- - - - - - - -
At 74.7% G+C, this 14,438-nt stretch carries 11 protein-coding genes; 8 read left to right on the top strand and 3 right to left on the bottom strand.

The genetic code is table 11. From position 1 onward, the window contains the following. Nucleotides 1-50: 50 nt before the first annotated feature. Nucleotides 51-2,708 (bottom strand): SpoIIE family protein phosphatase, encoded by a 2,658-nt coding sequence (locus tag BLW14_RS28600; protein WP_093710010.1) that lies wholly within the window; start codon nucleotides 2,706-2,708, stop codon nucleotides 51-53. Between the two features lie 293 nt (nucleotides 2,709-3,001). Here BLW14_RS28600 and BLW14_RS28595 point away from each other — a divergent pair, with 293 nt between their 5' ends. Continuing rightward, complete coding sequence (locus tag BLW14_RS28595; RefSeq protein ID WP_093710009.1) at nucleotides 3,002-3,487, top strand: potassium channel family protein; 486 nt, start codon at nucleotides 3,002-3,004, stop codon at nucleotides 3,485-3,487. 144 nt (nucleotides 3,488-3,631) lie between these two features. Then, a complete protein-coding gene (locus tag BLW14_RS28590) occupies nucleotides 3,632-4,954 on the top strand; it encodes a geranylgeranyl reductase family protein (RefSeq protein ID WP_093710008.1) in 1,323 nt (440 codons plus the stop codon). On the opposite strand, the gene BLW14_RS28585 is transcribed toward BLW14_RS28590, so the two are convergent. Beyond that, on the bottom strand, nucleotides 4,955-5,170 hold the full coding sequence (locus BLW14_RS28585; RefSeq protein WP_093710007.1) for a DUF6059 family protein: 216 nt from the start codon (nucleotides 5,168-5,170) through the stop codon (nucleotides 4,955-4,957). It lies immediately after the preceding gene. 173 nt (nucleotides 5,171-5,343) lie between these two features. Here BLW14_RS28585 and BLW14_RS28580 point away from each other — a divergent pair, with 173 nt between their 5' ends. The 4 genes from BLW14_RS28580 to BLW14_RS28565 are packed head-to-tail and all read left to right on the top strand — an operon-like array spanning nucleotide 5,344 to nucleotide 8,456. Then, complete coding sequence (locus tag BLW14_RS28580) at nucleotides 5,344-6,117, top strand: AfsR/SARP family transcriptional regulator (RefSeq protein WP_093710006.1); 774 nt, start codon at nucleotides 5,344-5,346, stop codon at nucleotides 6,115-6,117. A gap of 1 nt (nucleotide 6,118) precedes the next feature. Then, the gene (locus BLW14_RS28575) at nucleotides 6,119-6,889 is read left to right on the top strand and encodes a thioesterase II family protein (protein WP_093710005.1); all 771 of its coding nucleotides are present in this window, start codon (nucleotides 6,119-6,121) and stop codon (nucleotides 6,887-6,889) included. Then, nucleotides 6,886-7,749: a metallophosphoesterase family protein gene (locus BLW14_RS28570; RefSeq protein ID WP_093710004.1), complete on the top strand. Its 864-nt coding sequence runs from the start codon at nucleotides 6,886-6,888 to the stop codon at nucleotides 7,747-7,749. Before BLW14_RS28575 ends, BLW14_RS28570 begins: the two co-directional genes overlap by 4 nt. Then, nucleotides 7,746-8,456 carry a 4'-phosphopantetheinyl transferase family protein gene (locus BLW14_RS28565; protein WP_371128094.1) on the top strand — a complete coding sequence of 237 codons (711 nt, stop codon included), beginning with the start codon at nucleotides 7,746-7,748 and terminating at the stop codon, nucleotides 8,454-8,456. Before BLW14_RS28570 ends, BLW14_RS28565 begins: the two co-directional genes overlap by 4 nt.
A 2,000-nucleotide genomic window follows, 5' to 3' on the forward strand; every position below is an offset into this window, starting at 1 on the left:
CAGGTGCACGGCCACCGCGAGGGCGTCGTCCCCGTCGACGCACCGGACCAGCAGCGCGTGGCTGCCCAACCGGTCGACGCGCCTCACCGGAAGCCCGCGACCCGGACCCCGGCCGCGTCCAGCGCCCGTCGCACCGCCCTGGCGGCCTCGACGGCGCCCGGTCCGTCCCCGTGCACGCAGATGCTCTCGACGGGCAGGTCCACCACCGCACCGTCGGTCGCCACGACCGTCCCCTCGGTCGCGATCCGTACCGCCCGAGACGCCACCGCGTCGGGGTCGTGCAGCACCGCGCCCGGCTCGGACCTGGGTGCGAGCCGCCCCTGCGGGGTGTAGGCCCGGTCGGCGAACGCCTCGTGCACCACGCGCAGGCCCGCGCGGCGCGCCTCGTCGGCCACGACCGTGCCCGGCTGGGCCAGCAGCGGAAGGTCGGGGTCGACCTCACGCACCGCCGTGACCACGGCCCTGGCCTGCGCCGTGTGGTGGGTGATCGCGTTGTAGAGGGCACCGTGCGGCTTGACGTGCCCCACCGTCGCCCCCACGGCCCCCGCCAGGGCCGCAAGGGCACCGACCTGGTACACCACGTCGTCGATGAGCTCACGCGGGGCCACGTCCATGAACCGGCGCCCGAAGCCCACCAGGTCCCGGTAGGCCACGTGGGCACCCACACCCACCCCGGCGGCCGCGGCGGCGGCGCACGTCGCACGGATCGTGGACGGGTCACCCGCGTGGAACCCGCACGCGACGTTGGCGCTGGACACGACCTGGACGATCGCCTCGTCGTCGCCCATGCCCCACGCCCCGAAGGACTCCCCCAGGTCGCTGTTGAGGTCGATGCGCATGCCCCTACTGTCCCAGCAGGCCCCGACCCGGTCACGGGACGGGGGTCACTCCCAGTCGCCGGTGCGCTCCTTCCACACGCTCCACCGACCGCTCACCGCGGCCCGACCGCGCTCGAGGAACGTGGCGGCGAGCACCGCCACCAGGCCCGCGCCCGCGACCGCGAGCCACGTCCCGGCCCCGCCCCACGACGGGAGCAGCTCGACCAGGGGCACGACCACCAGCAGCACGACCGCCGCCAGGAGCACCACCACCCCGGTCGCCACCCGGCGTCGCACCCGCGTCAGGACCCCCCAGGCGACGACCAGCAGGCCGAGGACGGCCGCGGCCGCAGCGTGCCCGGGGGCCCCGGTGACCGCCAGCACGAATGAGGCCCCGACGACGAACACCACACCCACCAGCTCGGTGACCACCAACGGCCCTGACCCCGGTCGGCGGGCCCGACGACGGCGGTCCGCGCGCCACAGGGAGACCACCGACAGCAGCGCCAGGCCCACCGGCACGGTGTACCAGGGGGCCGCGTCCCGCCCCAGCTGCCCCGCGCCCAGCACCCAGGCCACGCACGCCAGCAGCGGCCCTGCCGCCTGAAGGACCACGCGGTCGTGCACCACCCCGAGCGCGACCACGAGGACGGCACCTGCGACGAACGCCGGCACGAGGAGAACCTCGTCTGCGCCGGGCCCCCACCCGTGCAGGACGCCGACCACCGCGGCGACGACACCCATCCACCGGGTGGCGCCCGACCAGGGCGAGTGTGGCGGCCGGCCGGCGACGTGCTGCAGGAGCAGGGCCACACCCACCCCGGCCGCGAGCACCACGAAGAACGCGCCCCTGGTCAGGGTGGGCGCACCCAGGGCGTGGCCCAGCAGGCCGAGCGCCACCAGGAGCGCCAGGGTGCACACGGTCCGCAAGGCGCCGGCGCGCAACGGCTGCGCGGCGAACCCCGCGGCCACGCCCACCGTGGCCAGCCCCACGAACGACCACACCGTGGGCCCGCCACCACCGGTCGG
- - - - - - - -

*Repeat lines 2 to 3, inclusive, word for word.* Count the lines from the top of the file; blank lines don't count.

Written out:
The genetic code is table 11. From position 1 onward, the window contains the following. Nucleotides 1-50: 50 nt before the first annotated feature. Nucleotides 51-2,708 (bottom strand): SpoIIE family protein phosphatase, encoded by a 2,658-nt coding sequence (locus tag BLW14_RS28600; protein WP_093710010.1) that lies wholly within the window; start codon nucleotides 2,706-2,708, stop codon nucleotides 51-53. Between the two features lie 293 nt (nucleotides 2,709-3,001). Here BLW14_RS28600 and BLW14_RS28595 point away from each other — a divergent pair, with 293 nt between their 5' ends. Continuing rightward, complete coding sequence (locus tag BLW14_RS28595; RefSeq protein ID WP_093710009.1) at nucleotides 3,002-3,487, top strand: potassium channel family protein; 486 nt, start codon at nucleotides 3,002-3,004, stop codon at nucleotides 3,485-3,487. 144 nt (nucleotides 3,488-3,631) lie between these two features. Then, a complete protein-coding gene (locus tag BLW14_RS28590) occupies nucleotides 3,632-4,954 on the top strand; it encodes a geranylgeranyl reductase family protein (RefSeq protein ID WP_093710008.1) in 1,323 nt (440 codons plus the stop codon). On the opposite strand, the gene BLW14_RS28585 is transcribed toward BLW14_RS28590, so the two are convergent. Beyond that, on the bottom strand, nucleotides 4,955-5,170 hold the full coding sequence (locus BLW14_RS28585; RefSeq protein WP_093710007.1) for a DUF6059 family protein: 216 nt from the start codon (nucleotides 5,168-5,170) through the stop codon (nucleotides 4,955-4,957). It lies immediately after the preceding gene. 173 nt (nucleotides 5,171-5,343) lie between these two features. Here BLW14_RS28585 and BLW14_RS28580 point away from each other — a divergent pair, with 173 nt between their 5' ends. The 4 genes from BLW14_RS28580 to BLW14_RS28565 are packed head-to-tail and all read left to right on the top strand — an operon-like array spanning nucleotide 5,344 to nucleotide 8,456. Then, complete coding sequence (locus tag BLW14_RS28580) at nucleotides 5,344-6,117, top strand: AfsR/SARP family transcriptional regulator (RefSeq protein WP_093710006.1); 774 nt, start codon at nucleotides 5,344-5,346, stop codon at nucleotides 6,115-6,117. A gap of 1 nt (nucleotide 6,118) precedes the next feature. Then, the gene (locus BLW14_RS28575) at nucleotides 6,119-6,889 is read left to right on the top strand and encodes a thioesterase II family protein (protein WP_093710005.1); all 771 of its coding nucleotides are present in this window, start codon (nucleotides 6,119-6,121) and stop codon (nucleotides 6,887-6,889) included. Then, nucleotides 6,886-7,749: a metallophosphoesterase family protein gene (locus BLW14_RS28570; RefSeq protein ID WP_093710004.1), complete on the top strand. Its 864-nt coding sequence runs from the start codon at nucleotides 6,886-6,888 to the stop codon at nucleotides 7,747-7,749. Before BLW14_RS28575 ends, BLW14_RS28570 begins: the two co-directional genes overlap by 4 nt. Then, nucleotides 7,746-8,456 carry a 4'-phosphopantetheinyl transferase family protein gene (locus BLW14_RS28565; protein WP_371128094.1) on the top strand — a complete coding sequence of 237 codons (711 nt, stop codon included), beginning with the start codon at nucleotides 7,746-7,748 and terminating at the stop codon, nucleotides 8,454-8,456. Before BLW14_RS28570 ends, BLW14_RS28565 begins: the two co-directional genes overlap by 4 nt.
A 2,000-nucleotide genomic window follows, 5' to 3' on the forward strand; every position below is an offset into this window, starting at 1 on the left: